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Objects in ASP.net Razor

Page Objects:
The most basic object in ASP.NET is the page.
You can access properties of the page object directly without any qualifying object.
The following code gets the page’s file path, using the Request object of the page:

You can use properties of the Page object to get a lot of information, such as:
? Request:As you’ve already seen, this is a collection of information about the current request, including what type of browser made the request, the URL of the page, the user identity, etc.
? Response:This is a collection of information about the response (page) that will be sent to the browser when the server code has finished running. For example, you can use this property to write information into the response.

Collection Objects (Arrays and Dictionaries):
A collection is a group of objects of the same type, such as a collection of Customer objects from a database. ASP.NET contains many built-in collections, like the Request.Files collection.
You’ll often work with data in collections. Two common collection types are the array and the dictionary.
An array is useful when you want to store a collection of similar items but do not want to create a separate variable to hold each item:

Team Members:

With arrays, you declare a specific data type, such as string, int, or DateTime.
To indicate that the variable can contain an array, you add brackets to the declaration (such as string[] or int[]).
You can access items in an array using their position (index) or by using the foreach statement.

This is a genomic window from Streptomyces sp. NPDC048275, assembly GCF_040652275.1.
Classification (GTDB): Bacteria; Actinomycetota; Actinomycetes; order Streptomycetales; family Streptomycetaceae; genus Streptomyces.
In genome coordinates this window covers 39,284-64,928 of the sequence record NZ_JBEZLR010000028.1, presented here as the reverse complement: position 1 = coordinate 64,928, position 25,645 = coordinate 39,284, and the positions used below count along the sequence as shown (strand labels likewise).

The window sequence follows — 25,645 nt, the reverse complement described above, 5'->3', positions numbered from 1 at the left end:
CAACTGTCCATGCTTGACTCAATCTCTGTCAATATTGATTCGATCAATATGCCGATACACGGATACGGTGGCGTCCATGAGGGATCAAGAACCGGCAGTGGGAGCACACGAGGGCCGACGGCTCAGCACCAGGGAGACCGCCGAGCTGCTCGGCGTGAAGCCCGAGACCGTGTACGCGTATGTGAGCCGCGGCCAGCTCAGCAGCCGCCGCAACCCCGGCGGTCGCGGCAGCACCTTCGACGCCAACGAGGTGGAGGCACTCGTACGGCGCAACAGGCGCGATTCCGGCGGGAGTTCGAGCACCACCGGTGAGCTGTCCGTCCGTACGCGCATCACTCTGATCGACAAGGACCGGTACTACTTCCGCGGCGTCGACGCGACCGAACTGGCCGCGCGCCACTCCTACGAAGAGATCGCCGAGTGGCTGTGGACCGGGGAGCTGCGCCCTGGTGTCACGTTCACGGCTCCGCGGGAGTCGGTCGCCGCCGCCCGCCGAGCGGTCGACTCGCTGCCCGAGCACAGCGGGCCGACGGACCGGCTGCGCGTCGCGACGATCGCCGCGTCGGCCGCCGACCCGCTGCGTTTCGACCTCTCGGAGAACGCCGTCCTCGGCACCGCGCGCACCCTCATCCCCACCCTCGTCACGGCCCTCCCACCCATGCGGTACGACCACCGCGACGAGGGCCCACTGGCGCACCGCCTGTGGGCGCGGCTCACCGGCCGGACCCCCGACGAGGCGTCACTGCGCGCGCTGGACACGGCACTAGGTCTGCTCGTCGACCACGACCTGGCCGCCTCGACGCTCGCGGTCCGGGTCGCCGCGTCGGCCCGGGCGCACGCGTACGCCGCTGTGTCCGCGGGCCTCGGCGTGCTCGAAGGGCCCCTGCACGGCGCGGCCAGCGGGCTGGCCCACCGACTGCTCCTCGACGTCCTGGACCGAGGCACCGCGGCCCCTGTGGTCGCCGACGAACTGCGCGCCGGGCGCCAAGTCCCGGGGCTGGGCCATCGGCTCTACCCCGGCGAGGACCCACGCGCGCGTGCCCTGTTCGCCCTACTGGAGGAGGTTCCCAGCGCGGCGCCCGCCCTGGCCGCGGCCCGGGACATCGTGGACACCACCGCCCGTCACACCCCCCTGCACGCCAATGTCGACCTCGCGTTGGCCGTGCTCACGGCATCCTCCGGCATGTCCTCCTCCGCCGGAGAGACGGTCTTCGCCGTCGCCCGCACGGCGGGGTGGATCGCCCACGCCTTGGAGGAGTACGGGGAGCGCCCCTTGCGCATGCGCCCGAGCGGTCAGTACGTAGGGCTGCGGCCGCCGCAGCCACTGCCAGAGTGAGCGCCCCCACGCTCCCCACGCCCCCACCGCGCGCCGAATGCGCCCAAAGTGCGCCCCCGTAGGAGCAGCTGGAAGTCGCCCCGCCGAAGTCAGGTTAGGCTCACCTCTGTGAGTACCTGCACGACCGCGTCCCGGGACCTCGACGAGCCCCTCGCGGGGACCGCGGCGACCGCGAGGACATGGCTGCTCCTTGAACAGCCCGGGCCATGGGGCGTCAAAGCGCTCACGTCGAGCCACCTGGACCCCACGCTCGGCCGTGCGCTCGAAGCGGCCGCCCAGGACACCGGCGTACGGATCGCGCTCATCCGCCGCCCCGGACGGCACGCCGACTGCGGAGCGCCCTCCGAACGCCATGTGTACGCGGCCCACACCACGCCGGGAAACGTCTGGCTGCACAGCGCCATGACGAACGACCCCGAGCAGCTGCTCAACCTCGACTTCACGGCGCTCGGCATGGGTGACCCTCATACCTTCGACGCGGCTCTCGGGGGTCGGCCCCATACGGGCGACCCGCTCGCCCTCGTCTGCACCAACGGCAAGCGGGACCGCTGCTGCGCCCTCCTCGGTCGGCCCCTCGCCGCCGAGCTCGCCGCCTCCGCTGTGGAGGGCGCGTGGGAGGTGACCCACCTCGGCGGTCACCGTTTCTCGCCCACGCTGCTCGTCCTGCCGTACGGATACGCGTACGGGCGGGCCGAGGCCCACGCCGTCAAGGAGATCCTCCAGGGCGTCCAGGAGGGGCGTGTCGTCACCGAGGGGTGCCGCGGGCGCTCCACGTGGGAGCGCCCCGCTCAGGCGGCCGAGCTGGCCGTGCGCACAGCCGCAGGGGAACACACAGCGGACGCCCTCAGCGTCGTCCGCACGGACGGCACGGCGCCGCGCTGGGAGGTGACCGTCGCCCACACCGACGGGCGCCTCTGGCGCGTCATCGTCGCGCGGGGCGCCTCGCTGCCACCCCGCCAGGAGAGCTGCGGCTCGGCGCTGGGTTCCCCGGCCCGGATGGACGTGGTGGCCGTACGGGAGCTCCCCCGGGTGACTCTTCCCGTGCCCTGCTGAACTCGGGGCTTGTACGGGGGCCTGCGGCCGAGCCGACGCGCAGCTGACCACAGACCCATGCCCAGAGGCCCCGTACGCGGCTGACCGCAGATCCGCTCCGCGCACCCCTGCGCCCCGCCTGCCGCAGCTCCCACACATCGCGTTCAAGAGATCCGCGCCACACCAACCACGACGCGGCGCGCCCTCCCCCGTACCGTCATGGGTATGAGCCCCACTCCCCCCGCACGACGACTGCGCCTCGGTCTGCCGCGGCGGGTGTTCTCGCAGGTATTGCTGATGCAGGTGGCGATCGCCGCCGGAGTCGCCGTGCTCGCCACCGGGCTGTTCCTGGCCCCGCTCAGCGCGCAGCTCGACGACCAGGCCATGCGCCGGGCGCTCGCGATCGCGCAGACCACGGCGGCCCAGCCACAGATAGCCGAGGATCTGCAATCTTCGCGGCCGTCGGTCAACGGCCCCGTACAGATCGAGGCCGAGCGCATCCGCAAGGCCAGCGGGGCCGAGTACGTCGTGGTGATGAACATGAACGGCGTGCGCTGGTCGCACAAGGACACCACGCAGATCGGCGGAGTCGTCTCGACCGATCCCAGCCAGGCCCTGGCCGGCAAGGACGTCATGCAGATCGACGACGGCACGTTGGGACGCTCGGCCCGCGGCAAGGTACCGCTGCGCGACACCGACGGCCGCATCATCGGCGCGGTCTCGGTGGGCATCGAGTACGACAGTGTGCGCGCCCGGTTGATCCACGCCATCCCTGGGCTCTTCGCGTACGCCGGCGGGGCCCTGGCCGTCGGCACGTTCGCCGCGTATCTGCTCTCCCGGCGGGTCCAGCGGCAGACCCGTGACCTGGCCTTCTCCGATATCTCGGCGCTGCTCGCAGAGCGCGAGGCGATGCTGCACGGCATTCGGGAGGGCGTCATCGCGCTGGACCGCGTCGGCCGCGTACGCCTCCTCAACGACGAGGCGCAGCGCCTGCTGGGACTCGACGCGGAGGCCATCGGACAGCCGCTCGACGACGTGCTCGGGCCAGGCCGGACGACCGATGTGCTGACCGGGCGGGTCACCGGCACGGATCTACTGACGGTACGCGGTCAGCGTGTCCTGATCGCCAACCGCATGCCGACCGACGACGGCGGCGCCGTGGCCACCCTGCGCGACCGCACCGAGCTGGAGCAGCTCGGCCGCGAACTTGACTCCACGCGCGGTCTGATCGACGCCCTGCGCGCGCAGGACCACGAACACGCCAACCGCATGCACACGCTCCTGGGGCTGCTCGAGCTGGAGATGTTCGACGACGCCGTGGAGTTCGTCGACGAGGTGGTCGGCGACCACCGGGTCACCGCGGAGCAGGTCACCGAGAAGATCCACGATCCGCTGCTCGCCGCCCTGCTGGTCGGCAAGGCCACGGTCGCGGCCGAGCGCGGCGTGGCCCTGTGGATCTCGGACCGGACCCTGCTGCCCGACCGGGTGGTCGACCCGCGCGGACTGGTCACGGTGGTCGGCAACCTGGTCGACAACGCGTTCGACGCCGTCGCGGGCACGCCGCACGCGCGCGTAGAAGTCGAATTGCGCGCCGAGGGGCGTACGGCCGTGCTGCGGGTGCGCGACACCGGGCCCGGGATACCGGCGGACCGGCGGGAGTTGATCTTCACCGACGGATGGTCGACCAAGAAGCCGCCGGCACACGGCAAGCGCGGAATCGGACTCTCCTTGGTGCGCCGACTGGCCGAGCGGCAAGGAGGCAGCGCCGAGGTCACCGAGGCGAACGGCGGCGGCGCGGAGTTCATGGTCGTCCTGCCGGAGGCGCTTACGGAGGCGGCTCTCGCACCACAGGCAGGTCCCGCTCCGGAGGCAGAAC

Array indexes are zero-based — that is, the first item is at position 0, the second item is at position 1, and so on.

The number of names in the teamMembers array: @teamMembers.Length
Robert is now in position: @Array.IndexOf(teamMembers, “Robert”)
The array item at position 2 (zero-based) is @teamMembers[2]

Current order of team members in the list

Reversed order of team members in the list

You can determine the number of items in an array by getting its Length property. To get the position of a specific item in the array (to search the array), use the Array.IndexOf method. You can also do things like reverse the contents of an array (the Array.Reverse method) or sort the contents (the Array.Sort method).

Dictionary:
A dictionary is a collection of key/value pairs, where you provide the key (or name) to set or retrieve the corresponding value:

To create a dictionary, you use the new keyword to indicate that you are creating a new dictionary object.
You can assign a dictionary to a variable using the var keyword.
You indicate the data types of the items in the dictionary using angle brackets ( < > ).
At the end of the declaration, you must add a pair of parentheses, because this is actually a method that creates a new dictionary

To add items to the dictionary, you can call the Add method of the dictionary variable (myScores in this case), and then specify a key and a value. Alternatively, you can use square brackets to indicate the key and do a simple assignment, as in the following example:

To get a value from the dictionary, you specify the key in brackets:

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